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If you’ve been curious about Pilates and wondering if it’s the right choice for you, you’re in the right place! Pilates (especially Clinical Pilates) can alleviate back pain, share some evidence-based studies supporting its effectiveness and provide practical tips for incorporating Pilates into your back pain management routine.

Let’s get started!

How Pilates can help alleviate back pain

Back pain is a common issue that affects millions of people worldwide and it can significantly impact our daily lives, from work to leisure activities. But don’t worry – there’s hope!

Pilates has gained a reputation for being a versatile and powerful exercise method that not only improves overall fitness but also provides relief for various types of back pain.

Pilates is a low-impact exercise program that emphasises core strength, stability, and flexibility. Here are three reasons why Pilates can help alleviate and manage back pain in the long term:

1. Strengthening of spinal stabiliser muscles

A strong core is essential for maintaining spinal health and preventing back pain. Pilates is well-known for targeting the deep abdominal muscles and the deep muscle of the lower back (the multifidus muscle group) that act as spinal stabilisers, helping to support the spine during movement.

Strengthening these muscles can reduce the risk of injury and provide much-needed support for individuals with back pain by reducing the load on pain sensitive structures, such as the discs and facet joints of the lumbar spine.

Correct postural musclee

2. Correction of posture and muscle tone

One of the primary reasons Pilates is so effective for back pain relief is its focus on posture and muscle tone. Poor posture is a common contributor to back pain, as it places additional strain on the spine and surrounding muscles.

Pilates exercises emphasise proper alignment and body awareness, which can help to correct imbalances in muscle tone and promote better posture. This, in turn, can alleviate pressure on the spine and reduce back pain.

Working on the stabilising muscles

3. The right Pilates exercises to reduce back pain need to be individually selected for each person

The biggest difference between Clinical Pilates and exercise versus general Pilates classes is that exercises can individually selected for the person.  No all exercises will work well for each person, due to their particular cause of back pain, skill level and overall strength level.

It is the role of the health professional to choice the right Pilates exercises that suit your needs, your injuries and your level of strength and skill.

Excercise to manage back pain

Studies and evidence on the effectiveness of Pilates for back pain

There have been several scientific papers published on the benefits of Pilates on lower back pain:

Some of the client’s stories of finding relief from back pain through Pilates

Here at MD Health, I’ve seen firsthand how our team of dedicated physiotherapists and exercise physiologists can make a real difference in your back pain management journey. We’re committed to working with you to create a personalized Pilates program that addresses your specific needs, ensuring you get the most out of your practice.

Rodney C – 54 year old with previous ongoing back pain:

Clinical Examination
“Prior to teaming up with MD Health, I had been experiencing years of debilitating pain in the form of uncontrollable back spasms and chronic nerve pain. I would wake in the morning in pain but I could move about. By the end of the day, I would be shuffling rather than walking and in extreme pain. Rinse and repeat.

For many years I tried Chiropractic, Osteopathy, Pilates, Yoga and a myriad of alternative therapies that I tried whenever I thought something offered hope. This approach only kept me moving but the pain remained, eventually, that combination was no longer working and I continued to deteriorate.  It was either give up work or find a solution, so I went searching again for another way.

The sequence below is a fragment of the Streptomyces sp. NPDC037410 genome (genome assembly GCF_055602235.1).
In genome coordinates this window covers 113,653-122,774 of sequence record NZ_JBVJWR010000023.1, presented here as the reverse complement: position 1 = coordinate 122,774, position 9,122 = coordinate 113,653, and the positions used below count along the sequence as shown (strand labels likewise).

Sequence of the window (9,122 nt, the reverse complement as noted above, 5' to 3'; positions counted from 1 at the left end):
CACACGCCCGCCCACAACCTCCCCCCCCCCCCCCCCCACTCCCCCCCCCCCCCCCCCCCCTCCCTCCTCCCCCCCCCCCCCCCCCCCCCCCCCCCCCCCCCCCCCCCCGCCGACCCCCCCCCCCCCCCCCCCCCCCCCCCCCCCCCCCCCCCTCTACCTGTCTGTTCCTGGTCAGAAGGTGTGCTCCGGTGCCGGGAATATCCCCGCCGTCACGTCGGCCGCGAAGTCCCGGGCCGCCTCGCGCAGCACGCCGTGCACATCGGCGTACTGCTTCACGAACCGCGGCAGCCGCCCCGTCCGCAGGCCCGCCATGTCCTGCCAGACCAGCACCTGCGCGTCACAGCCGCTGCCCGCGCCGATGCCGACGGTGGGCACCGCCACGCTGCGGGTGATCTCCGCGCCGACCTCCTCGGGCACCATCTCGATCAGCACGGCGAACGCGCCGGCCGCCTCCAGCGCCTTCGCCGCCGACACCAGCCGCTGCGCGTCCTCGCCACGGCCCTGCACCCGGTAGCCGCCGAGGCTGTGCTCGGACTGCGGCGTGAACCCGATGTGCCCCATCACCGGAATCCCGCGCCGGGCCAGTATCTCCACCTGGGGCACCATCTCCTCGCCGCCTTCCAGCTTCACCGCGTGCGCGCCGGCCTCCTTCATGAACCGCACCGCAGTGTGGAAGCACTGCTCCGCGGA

At first I was just looking for a new Osteopath and wasn’t much interested in another exercise program that would again fail to deliver results. However, I undertook the program because it was a definitive 12 weeks and would be supported by my new Osteopath. I found the treatments and clinical exercise were tailored to my particular injuries and more importantly to how my body
responded. Other programs I tried either quickly solidified into an unchanging routine and pushed me too hard to the point where I dreaded going.

The entire team at MD Health are highly motivating and they pushed me beyond what I would have done myself but not so much that I wanted out.

Fast forward and MD Health have helped me:
1. overcome both chronic and acute pain
2. find enjoyment in exercise and actually want to exercise.
3. get more energy to take advantage of all the hours a day has to give.
4. live in a space of gratitude for a quality of life regained.

As a result, I am no longer experiencing that daily debilitating pain (which I still think is a miracle) and I look forward to every session as a highlight of my day. Thanks to all the team at MD Health, everyone I have dealt with there are genuine, friendly and professional.
Hakuna Matata (It means no worries for the rest of my days) 🙂 “

To read other client stories, click on:

Tips for Incorporating Pilates into a Back Pain Management Routine

1. Consult with a Qualified Instructor

Before beginning a Pilates program, it’s crucial to consult with a qualified and certified instructor. Certified health professionals (such as physiotherapists, exercise physiologists and osteopaths) have undergone extensive training in Pilates and rehabilitation and they have a thorough understanding of anatomy, biomechanics, and rehabilitation principles.

They can assess your physical condition and recommend the most appropriate exercises for your specific needs. They can also help you avoid movements that may exacerbate your pain or injury.

One of the significant benefits of working with a health professional for Pilates is that they can create a customized program that addresses your specific needs. This program can take into account any injuries or physical limitations that you may have. It can also be adjusted as your condition improves, ensuring that you continue to progress.